A pocket square should complement the tie, added Ryan. “It should pick up a color that’s in your tie and also bring in maybe another color or another texture. Let’s say you’re wearing a woven cloth tie with a navy ground and gold crests. You could wear a gold pocket square that has some sort of subtle print on it.” Using the pocket square to bring out the detail of your blazer is also a good strategy. “I’m wearing a blazer right now with gold buttons, and our pocket square which has gold undertones,” said Ryan.
When in doubt, a neutral color like gray, cream, or classic white are always a good choice for a clean and businesslike look. One last note: keep in mind that a rolled hem gives a classier look than a folded one.
How you fold your pocket square is up to you. Experiment until you find a signature style, like Patrick Ryan. “The way I like to wear a pocket square, it looks sort of like a beluga whale and a tail, with the tail being the end of the pocket square.” Here are a few basic folds to get you started.
The Flat (or Straight) Fold
Despite its simplicity, this sharp fold means serious business and understated sophistication.
Fold your pocket square so it’s the exact width of your breast pocket (rather than just in quarters), then fold up the bottom so the total height is no more than 1/2″ longer than the pocket. Tuck it into your pocket so just a sliver is showing.
Neatness and crisp lines are the hallmark of this group of folds, which are best suited to cotton or linen pocket squares. Keep in mind that the more points you add, the more formal the look. One- and two-point folds look smart for business occasions, whereas crisp three- and four-point folds up your outfit’s level of sophistication.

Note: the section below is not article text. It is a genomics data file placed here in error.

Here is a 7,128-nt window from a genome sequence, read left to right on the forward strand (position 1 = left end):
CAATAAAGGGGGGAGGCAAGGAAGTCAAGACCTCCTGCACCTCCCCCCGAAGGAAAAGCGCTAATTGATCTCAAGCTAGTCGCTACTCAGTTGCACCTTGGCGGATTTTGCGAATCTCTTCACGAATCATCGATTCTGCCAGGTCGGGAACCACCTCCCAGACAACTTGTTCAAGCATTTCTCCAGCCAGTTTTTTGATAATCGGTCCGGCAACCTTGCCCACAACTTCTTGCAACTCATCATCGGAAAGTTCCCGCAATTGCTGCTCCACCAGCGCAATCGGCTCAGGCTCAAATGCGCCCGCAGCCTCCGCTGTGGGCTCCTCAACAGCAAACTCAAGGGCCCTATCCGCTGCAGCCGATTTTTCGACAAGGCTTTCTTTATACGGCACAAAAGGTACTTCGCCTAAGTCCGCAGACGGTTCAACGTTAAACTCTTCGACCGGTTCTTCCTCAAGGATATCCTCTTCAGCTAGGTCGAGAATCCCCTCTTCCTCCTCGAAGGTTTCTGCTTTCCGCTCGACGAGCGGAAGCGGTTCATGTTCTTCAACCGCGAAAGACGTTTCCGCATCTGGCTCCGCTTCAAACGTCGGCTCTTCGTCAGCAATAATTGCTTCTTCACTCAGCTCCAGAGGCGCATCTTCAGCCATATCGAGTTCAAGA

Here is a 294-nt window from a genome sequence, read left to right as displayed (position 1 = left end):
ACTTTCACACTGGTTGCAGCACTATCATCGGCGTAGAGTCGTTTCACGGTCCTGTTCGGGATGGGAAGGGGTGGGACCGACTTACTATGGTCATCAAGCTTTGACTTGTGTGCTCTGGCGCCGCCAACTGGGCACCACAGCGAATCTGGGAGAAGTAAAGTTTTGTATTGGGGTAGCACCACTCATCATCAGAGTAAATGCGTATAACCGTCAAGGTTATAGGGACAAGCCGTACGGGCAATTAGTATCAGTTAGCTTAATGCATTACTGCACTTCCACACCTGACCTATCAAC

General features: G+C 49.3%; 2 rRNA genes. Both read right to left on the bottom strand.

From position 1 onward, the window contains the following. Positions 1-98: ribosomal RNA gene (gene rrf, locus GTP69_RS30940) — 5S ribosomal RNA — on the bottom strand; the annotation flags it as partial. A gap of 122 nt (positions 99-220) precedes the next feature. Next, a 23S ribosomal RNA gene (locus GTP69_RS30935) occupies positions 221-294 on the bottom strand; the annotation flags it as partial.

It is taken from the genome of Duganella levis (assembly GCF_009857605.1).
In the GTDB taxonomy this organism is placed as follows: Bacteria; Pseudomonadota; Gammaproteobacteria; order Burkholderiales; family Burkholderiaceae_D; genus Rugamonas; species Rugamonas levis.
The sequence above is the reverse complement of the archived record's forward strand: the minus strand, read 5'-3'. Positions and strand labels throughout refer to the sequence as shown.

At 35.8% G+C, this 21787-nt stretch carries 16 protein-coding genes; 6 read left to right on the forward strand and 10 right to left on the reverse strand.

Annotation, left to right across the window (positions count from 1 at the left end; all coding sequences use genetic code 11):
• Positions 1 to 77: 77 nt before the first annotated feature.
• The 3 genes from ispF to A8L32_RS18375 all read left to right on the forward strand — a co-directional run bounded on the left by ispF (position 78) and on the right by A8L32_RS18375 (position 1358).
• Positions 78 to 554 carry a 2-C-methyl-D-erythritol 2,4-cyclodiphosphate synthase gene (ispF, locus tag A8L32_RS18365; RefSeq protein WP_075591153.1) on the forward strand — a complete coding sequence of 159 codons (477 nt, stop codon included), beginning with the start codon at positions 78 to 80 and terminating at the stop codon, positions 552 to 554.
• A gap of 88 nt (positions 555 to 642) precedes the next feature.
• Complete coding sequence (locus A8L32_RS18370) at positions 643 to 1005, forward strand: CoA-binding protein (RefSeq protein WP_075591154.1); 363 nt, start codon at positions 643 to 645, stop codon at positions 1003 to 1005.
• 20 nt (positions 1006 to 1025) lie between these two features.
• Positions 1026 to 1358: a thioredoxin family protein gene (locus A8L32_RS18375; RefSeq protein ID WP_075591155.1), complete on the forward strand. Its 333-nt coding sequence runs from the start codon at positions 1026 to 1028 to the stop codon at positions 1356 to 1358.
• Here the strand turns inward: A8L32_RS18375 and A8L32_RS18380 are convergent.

The One-Point Fold
Fold your pocket square down to about a 4 1/2″ square. Fold that square into a triangle, then fold the acute-angle ends in so it’s the width of your breast pocket.
The Two-Point Fold
Similar to above, fold your pocket square down to about a 4 1/2″ square. Now turn it 45 degrees so that it looks like a diamond with the folded edge on the lower right, then shift the layers so the points at top are offset by about 1/2″. Fold in the other three points so it fits in your pocket.
The Three-Point Fold
Fold your pocket square into a triangle, then fold both side points up and over to make a tulip-like design. Fold up the bottom behind your design, then tuck it into your pocket. To make the Four-Point Fold, simply offset the two upper points in the first step.
Puff and Reverse Puff Folds
Both the Puff and the Reverse Puff folds produce a softer, more pillow-like structure that shows off luminous printed silk pocket squares perfectly.
The Puff says you’re well-dressed, but relaxed. To create it, simply grasp your pocket square by the middle, letting the points hang down. Pinch it off about halfway down, and fold up the hanging points so it fits in your pocket. Adjust the puff as desired.
The Reverse Puff is the exact same, but instead of the center of the pocket square peeking out, insert it upside down so the hanging points peek out of your pocket like petals.